Just like that it’s a new year.
January is a month of new beginning and possibilities, including setting new running goals for the year ahead.
Perhaps it’s a mileage goal, such as running 1,000km total. Or hitting a new PB, your best ever 5km, 10km or marathon finish time. Or to enter and complete a marathon or ultra for the first time.
For others it’s hoping to get out more, in return for longer miles and wider smiles. Or incorporating running as part of an overall healthier lifestyle.
In this article I’ll share a framework to follow for setting and reviewing new running goals for 2024. It’s also a good opportunity to reflect on the miles behind us and I’ll share what I personally want to achieve in the new 12 months.
If you’re serious about having your best running year ever you must write down your goals and how you’re going to achieve them.
Framework For Setting New Fitness Goals For 2024
Conduct a Running Audit
First: what are you already doing?
If you set goals this time last year, dig them out.
Even if you ran free range, without much of a plan, it’s a useful exercise to take stock of how far you’ve come and the lessons learnt.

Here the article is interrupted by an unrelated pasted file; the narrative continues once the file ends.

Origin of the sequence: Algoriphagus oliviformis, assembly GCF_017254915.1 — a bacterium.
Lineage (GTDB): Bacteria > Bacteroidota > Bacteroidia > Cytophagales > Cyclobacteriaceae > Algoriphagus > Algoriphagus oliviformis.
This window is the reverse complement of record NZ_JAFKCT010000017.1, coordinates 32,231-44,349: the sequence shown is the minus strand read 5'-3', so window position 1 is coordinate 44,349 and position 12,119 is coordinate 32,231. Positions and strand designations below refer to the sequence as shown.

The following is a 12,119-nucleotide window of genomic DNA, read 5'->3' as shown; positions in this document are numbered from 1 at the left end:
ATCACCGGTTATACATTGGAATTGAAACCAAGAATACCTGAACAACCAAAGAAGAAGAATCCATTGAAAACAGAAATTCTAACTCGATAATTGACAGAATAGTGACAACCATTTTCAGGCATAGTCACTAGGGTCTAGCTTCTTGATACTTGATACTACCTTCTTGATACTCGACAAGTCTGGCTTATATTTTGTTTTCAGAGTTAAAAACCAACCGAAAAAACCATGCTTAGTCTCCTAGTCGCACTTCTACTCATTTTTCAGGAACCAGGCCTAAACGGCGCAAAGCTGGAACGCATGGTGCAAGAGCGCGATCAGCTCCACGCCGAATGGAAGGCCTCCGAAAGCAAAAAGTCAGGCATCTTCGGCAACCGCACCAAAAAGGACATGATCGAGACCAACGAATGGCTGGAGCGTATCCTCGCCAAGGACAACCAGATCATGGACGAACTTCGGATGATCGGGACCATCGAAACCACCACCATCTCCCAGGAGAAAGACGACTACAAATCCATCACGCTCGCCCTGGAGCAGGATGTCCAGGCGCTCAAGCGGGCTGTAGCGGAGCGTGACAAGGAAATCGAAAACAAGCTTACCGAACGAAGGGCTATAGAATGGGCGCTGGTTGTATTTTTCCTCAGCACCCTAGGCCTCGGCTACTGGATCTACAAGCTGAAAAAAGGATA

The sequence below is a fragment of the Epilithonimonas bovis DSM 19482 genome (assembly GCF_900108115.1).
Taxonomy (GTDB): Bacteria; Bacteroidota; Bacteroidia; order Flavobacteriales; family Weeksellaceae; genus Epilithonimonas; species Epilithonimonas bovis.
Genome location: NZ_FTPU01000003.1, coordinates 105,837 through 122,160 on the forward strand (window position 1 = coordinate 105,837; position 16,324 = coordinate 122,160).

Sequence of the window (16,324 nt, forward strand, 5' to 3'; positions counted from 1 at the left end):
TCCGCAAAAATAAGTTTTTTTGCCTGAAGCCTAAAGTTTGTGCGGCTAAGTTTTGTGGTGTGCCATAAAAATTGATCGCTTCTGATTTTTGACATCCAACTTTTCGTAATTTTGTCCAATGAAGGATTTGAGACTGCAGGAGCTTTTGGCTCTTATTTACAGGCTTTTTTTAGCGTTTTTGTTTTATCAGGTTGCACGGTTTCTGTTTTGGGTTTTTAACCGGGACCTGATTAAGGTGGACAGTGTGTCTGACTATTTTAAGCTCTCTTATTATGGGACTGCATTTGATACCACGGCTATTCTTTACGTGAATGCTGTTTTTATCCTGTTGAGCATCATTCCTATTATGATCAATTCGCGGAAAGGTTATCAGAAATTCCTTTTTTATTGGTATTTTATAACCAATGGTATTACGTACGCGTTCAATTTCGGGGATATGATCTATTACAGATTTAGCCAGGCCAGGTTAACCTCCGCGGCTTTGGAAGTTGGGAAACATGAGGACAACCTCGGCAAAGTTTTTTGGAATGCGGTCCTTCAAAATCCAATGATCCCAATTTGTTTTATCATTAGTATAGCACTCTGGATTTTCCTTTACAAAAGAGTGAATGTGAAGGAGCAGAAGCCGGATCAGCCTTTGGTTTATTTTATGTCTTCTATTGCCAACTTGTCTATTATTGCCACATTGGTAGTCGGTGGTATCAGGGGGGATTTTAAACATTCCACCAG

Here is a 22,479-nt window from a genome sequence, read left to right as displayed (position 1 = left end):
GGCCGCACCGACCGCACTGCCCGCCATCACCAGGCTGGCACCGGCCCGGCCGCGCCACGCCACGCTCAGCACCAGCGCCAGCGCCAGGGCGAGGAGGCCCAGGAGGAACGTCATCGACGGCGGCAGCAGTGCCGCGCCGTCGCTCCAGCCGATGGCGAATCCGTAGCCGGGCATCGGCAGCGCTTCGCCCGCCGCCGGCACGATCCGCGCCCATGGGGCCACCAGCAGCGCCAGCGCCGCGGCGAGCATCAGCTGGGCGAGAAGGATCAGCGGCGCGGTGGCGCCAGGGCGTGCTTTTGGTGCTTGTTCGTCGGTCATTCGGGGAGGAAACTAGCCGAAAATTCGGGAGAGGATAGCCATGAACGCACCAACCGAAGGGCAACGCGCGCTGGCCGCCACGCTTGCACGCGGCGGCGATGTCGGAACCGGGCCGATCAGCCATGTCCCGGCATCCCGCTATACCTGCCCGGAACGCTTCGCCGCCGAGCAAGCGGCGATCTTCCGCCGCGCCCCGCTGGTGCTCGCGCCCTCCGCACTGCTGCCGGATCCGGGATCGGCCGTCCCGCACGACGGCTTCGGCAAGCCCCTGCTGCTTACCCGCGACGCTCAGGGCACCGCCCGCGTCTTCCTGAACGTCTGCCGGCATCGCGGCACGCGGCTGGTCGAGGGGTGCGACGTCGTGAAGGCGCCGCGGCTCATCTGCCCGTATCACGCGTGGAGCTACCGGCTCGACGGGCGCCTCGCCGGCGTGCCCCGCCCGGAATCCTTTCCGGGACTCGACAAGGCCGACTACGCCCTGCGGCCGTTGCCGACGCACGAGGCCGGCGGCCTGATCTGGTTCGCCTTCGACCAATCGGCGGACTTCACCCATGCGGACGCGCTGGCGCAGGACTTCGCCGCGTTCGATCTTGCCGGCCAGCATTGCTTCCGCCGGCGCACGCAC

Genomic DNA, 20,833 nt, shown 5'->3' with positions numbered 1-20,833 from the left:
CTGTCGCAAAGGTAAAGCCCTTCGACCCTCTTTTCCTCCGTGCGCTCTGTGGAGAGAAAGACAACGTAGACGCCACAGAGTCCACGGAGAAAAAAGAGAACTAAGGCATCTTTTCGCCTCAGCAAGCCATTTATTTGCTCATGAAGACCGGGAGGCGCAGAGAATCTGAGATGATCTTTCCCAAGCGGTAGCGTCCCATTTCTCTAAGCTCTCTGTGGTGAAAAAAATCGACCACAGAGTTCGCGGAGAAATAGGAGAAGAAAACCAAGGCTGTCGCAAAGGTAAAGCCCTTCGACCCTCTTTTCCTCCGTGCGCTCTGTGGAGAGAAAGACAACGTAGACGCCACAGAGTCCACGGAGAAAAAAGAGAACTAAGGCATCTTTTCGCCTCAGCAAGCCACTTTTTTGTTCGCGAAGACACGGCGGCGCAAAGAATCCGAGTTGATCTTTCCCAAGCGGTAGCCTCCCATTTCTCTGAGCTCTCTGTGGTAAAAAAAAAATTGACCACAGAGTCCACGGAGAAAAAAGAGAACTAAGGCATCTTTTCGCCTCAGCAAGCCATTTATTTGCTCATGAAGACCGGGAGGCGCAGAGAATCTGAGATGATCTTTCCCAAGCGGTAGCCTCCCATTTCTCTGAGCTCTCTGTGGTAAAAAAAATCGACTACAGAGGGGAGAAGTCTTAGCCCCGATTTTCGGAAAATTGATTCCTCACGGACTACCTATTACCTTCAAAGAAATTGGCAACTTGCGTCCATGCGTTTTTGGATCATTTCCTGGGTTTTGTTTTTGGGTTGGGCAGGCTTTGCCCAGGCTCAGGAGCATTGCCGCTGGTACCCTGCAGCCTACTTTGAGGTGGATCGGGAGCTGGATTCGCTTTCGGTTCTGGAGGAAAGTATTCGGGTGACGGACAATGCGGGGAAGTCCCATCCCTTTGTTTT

Here’s a few questions to ask yourself:
- Tally up a rough estimate of your annual miles
- What running scenarios created the biggest highs this year?
- What photos did you take on your runs?
- How well did you stick to a training plan?
- What injuries did you overcome?
- What did I not do because of fear?
Let’s tackle a few of those individually:
Tally Up a Rough Estimate of Your Annual Miles
To assess your fitness level, first consider your running base. Reflect on your recent experiences with running or any other cardiovascular exercises. A tracking app will do this for you, but you should be able to calculate it based on multiplying your current weekly run rate by 52. It’s likely you’ve covered more miles than you think.
The purpose of this exercise is to remind you what you’re capable of and to act as the foundation for realistic but stretch goals next year.